I’m a few months into this whole bike commuting thing. Thus far, I’ve done all the things I’m supposed to do — get a reflector vest, lights for the bike, and so forth. It seems to be going decently.
Like I said before, I’m doing this out of necessity. I’m sure it would be really admirable if I was all about saving the planet, or finding yet another way to squeeze in even more fitness and outdoors stuff in my life. No need to have me fitted with a cape and shirt with a big “S” on it, though. I’m in it because I don’t want to pay for downtown parking, which would run me anywhere from $400 to $1,200 a year, depending on how I managed it.
But has it been worth it? I’d say yes and no. But mostly yes. The best way to explain it is to go over what I’ve learned. So if you’re thinking about a bike commute, here are my observations…
Be prepared to spend some money to save some money. This assumes you’re buying a bike on the cheap like me. You can spend hundreds of even thousands of dollars on bikes — something I wasn’t prepared to do. I spent $150 on mine. But while it was in good shape, it still needed some tweaks to get it road worthy. I also had to buy all that gear I mentioned earlier, plus a few other things. All told, I think I spent as much or more on bicycle gear as I did on the actual bike. And there is still more work that can be done. Budget accordingly.
The logistics of bike commuting can be a real pain in the butt. It usually means packing a backpack with my food, my work clothes, and all of the other stuff I’ll need for the day. There is also getting the gym clothes I wear during the ride. Putting all this stuff together — packaged and folded so it will fit in the pack — takes about 30 minutes. That’s about 25 more minutes than how it used to be when I was in walking distance from my office, and maybe 20 minutes more if I were driving. Logistically speaking, walking and driving are easier. Biking takes more prep work, and it can be annoying after awhile.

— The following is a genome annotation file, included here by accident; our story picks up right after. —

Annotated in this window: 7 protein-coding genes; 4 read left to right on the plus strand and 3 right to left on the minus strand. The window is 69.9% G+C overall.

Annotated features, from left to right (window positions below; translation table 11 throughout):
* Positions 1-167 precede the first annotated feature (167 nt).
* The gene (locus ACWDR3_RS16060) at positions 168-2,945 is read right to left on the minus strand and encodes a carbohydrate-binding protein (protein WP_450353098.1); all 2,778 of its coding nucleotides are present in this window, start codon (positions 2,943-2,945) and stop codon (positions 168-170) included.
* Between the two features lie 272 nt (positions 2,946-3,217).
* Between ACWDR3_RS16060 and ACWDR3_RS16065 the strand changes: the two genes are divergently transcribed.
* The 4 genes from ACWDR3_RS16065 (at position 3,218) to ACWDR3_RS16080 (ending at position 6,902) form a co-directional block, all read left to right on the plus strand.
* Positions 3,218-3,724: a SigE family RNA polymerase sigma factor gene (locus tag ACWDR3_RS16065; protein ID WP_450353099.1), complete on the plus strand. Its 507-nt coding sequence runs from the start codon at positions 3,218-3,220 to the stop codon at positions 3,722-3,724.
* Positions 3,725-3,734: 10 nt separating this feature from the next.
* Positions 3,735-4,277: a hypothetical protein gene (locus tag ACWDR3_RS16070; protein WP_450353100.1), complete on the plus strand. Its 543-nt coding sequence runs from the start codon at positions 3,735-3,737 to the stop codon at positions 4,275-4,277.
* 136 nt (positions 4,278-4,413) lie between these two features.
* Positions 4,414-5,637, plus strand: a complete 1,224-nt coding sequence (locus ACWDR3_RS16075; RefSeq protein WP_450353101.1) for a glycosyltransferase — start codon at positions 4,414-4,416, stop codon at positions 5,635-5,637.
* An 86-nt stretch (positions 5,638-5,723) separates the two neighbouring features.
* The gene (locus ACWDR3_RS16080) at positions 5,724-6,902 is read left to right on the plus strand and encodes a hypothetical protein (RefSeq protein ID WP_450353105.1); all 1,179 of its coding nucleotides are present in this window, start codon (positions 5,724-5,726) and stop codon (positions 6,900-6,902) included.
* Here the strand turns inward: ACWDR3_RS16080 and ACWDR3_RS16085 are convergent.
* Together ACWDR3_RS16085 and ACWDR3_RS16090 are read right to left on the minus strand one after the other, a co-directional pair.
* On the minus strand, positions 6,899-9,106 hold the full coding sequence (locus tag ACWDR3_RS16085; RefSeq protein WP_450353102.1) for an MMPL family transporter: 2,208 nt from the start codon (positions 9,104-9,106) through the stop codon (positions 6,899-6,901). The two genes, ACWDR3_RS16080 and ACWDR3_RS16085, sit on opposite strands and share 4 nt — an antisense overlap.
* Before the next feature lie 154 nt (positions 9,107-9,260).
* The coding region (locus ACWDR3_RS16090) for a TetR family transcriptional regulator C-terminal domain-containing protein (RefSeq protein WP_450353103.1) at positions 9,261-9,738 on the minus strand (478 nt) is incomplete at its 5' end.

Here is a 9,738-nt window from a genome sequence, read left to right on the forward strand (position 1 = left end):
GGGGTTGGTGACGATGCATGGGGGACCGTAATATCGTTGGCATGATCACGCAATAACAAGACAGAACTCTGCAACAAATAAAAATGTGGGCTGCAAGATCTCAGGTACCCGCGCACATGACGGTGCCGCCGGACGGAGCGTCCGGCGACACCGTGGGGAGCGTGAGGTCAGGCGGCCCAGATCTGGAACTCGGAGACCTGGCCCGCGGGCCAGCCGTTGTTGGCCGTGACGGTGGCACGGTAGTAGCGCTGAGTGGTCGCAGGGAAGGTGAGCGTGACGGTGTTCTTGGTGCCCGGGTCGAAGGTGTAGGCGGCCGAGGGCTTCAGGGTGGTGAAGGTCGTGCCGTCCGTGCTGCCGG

There will be days when you don’t want to physically exert yourself to get to your job. The uphills get old. The downhills are easy — though not quite as easy as plopping your duff in the driver’s seat, turning on some tunes and motoring your way to the office. The physical commitment involved with driving is pretty much nil, and nil is what I feel like some days.
Check with your office or job site about their policy on where you can stow your bike. It would be a real bummer to gear up for bike commuting only to be told you had to lock up your bike somewhere else for the day, out of sight, and left to the elements — and opportunistic thieves.
Be prepared to see an immediate benefit to your legs. Even a short daily commute is going to work your legs more than other forms of commuting. The muscle underneath will be a little firmer, the quadriceps a little better defined, and so forth. Pumping those pedals to get to work is really a rad form of multitasking — arriving on time to work while getting a mini workout.
Enjoy the savings that do come. Because they will. Gas is cheap right now, but not using gas is cheaper. In fact, all the costs associated with using your car every day go down when you leave the car in the garage or driveway most of the week. I usually drive two or three times a week, max. That’s it. I gas up my car maybe once a month, and normally only half way. Cycling also means fewer oil changes, less tire wear and so forth.
So there you have it. My first post on this subject touched on some other things, so check out that link and see if this is something you might want to do.